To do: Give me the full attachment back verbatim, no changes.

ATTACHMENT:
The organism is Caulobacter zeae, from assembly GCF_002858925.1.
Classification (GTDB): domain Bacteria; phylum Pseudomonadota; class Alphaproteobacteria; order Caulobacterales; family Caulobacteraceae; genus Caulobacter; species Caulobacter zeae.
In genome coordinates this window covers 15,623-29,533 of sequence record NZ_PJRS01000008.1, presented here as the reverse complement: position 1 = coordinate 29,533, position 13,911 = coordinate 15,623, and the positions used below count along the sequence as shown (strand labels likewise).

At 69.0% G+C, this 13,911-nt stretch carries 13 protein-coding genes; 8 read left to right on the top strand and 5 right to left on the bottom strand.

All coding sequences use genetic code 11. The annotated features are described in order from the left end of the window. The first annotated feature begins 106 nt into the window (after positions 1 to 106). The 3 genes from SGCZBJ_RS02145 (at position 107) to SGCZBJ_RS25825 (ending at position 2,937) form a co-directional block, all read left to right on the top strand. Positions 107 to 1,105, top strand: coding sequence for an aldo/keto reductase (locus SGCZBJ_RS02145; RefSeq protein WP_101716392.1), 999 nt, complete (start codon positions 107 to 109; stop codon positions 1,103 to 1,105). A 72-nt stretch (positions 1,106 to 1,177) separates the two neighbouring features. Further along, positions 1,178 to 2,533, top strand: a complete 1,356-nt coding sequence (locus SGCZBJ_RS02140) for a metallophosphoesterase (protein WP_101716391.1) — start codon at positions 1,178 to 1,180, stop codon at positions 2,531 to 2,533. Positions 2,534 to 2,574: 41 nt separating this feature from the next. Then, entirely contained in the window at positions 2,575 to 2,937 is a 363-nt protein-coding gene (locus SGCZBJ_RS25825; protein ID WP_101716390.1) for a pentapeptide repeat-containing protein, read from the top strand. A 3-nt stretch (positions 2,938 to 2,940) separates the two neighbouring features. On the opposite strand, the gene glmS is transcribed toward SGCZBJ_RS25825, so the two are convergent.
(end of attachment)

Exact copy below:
The organism is Caulobacter zeae, from assembly GCF_002858925.1.
Classification (GTDB): domain Bacteria; phylum Pseudomonadota; class Alphaproteobacteria; order Caulobacterales; family Caulobacteraceae; genus Caulobacter; species Caulobacter zeae.
In genome coordinates this window covers 15,623-29,533 of sequence record NZ_PJRS01000008.1, presented here as the reverse complement: position 1 = coordinate 29,533, position 13,911 = coordinate 15,623, and the positions used below count along the sequence as shown (strand labels likewise).

At 69.0% G+C, this 13,911-nt stretch carries 13 protein-coding genes; 8 read left to right on the top strand and 5 right to left on the bottom strand.

All coding sequences use genetic code 11. The annotated features are described in order from the left end of the window. The first annotated feature begins 106 nt into the window (after positions 1 to 106). The 3 genes from SGCZBJ_RS02145 (at position 107) to SGCZBJ_RS25825 (ending at position 2,937) form a co-directional block, all read left to right on the top strand. Positions 107 to 1,105, top strand: coding sequence for an aldo/keto reductase (locus SGCZBJ_RS02145; RefSeq protein WP_101716392.1), 999 nt, complete (start codon positions 107 to 109; stop codon positions 1,103 to 1,105). A 72-nt stretch (positions 1,106 to 1,177) separates the two neighbouring features. Further along, positions 1,178 to 2,533, top strand: a complete 1,356-nt coding sequence (locus SGCZBJ_RS02140) for a metallophosphoesterase (protein WP_101716391.1) — start codon at positions 1,178 to 1,180, stop codon at positions 2,531 to 2,533. Positions 2,534 to 2,574: 41 nt separating this feature from the next. Then, entirely contained in the window at positions 2,575 to 2,937 is a 363-nt protein-coding gene (locus SGCZBJ_RS25825; protein ID WP_101716390.1) for a pentapeptide repeat-containing protein, read from the top strand. A 3-nt stretch (positions 2,938 to 2,940) separates the two neighbouring features. On the opposite strand, the gene glmS is transcribed toward SGCZBJ_RS25825, so the two are convergent.